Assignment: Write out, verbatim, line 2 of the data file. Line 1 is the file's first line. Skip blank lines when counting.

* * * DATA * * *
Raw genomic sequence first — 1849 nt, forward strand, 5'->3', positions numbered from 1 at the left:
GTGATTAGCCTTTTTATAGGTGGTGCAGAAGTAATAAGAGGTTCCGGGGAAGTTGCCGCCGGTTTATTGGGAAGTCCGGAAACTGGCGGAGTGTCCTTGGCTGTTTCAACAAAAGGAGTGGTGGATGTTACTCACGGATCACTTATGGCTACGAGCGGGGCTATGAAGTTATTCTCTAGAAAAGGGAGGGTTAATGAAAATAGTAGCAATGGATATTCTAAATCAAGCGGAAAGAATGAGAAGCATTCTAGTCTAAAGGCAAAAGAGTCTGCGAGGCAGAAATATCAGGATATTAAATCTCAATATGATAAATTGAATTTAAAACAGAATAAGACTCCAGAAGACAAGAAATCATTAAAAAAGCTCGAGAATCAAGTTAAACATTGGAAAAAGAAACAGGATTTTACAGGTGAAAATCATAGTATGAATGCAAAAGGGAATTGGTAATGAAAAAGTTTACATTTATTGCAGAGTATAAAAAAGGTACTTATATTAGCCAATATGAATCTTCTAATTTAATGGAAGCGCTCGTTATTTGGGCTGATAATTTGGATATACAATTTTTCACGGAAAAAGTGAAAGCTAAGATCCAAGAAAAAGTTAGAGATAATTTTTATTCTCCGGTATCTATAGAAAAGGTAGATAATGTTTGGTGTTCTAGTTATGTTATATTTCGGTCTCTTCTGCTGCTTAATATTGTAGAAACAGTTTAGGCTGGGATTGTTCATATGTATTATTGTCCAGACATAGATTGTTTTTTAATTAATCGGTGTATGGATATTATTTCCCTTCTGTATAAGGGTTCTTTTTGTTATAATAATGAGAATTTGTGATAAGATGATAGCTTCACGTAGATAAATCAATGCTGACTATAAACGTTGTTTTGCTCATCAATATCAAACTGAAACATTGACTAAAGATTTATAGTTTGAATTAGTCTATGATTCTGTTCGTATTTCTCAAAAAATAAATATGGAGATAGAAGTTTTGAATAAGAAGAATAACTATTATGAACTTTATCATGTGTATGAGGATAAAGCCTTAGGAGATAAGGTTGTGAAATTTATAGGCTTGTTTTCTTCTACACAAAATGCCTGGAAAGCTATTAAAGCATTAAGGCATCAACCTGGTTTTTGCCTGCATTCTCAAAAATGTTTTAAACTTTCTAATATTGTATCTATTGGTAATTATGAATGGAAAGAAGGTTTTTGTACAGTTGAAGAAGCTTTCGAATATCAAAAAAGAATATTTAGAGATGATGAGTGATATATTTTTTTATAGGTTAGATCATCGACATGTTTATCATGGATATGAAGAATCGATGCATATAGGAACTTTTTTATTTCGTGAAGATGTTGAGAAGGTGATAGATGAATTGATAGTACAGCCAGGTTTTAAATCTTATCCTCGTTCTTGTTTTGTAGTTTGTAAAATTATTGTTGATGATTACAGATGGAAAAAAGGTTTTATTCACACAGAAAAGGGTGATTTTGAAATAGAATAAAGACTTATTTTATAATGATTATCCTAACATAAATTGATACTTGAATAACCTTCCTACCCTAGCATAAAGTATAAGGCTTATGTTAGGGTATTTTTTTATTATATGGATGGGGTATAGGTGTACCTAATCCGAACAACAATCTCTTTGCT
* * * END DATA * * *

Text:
GTGATTAGCCTTTTTATAGGTGGTGCAGAAGTAATAAGAGGTTCCGGGGAAGTTGCCGCCGGTTTATTGGGAAGTCCGGAAACTGGCGGAGTGTCCTTGGCTGTTTCAACAAAAGGAGTGGTGGATGTTACTCACGGATCACTTATGGCTACGAGCGGGGCTATGAAGTTATTCTCTAGAAAAGGGAGGGTTAATGAAAATAGTAGCAATGGATATTCTAAATCAAGCGGAAAGAATGAGAAGCATTCTAGTCTAAAGGCAAAAGAGTCTGCGAGGCAGAAATATCAGGATATTAAATCTCAATATGATAAATTGAATTTAAAACAGAATAAGACTCCAGAAGACAAGAAATCATTAAAAAAGCTCGAGAATCAAGTTAAACATTGGAAAAAGAAACAGGATTTTACAGGTGAAAATCATAGTATGAATGCAAAAGGGAATTGGTAATGAAAAAGTTTACATTTATTGCAGAGTATAAAAAAGGTACTTATATTAGCCAATATGAATCTTCTAATTTAATGGAAGCGCTCGTTATTTGGGCTGATAATTTGGATATACAATTTTTCACGGAAAAAGTGAAAGCTAAGATCCAAGAAAAAGTTAGAGATAATTTTTATTCTCCGGTATCTATAGAAAAGGTAGATAATGTTTGGTGTTCTAGTTATGTTATATTTCGGTCTCTTCTGCTGCTTAATATTGTAGAAACAGTTTAGGCTGGGATTGTTCATATGTATTATTGTCCAGACATAGATTGTTTTTTAATTAATCGGTGTATGGATATTATTTCCCTTCTGTATAAGGGTTCTTTTTGTTATAATAATGAGAATTTGTGATAAGATGATAGCTTCACGTAGATAAATCAATGCTGACTATAAACGTTGTTTTGCTCATCAATATCAAACTGAAACATTGACTAAAGATTTATAGTTTGAATTAGTCTATGATTCTGTTCGTATTTCTCAAAAAATAAATATGGAGATAGAAGTTTTGAATAAGAAGAATAACTATTATGAACTTTATCATGTGTATGAGGATAAAGCCTTAGGAGATAAGGTTGTGAAATTTATAGGCTTGTTTTCTTCTACACAAAATGCCTGGAAAGCTATTAAAGCATTAAGGCATCAACCTGGTTTTTGCCTGCATTCTCAAAAATGTTTTAAACTTTCTAATATTGTATCTATTGGTAATTATGAATGGAAAGAAGGTTTTTGTACAGTTGAAGAAGCTTTCGAATATCAAAAAAGAATATTTAGAGATGATGAGTGATATATTTTTTTATAGGTTAGATCATCGACATGTTTATCATGGATATGAAGAATCGATGCATATAGGAACTTTTTTATTTCGTGAAGATGTTGAGAAGGTGATAGATGAATTGATAGTACAGCCAGGTTTTAAATCTTATCCTCGTTCTTGTTTTGTAGTTTGTAAAATTATTGTTGATGATTACAGATGGAAAAAAGGTTTTATTCACACAGAAAAGGGTGATTTTGAAATAGAATAAAGACTTATTTTATAATGATTATCCTAACATAAATTGATACTTGAATAACCTTCCTACCCTAGCATAAAGTATAAGGCTTATGTTAGGGTATTTTTTTATTATATGGATGGGGTATAGGTGTACCTAATCCGAACAACAATCTCTTTGCT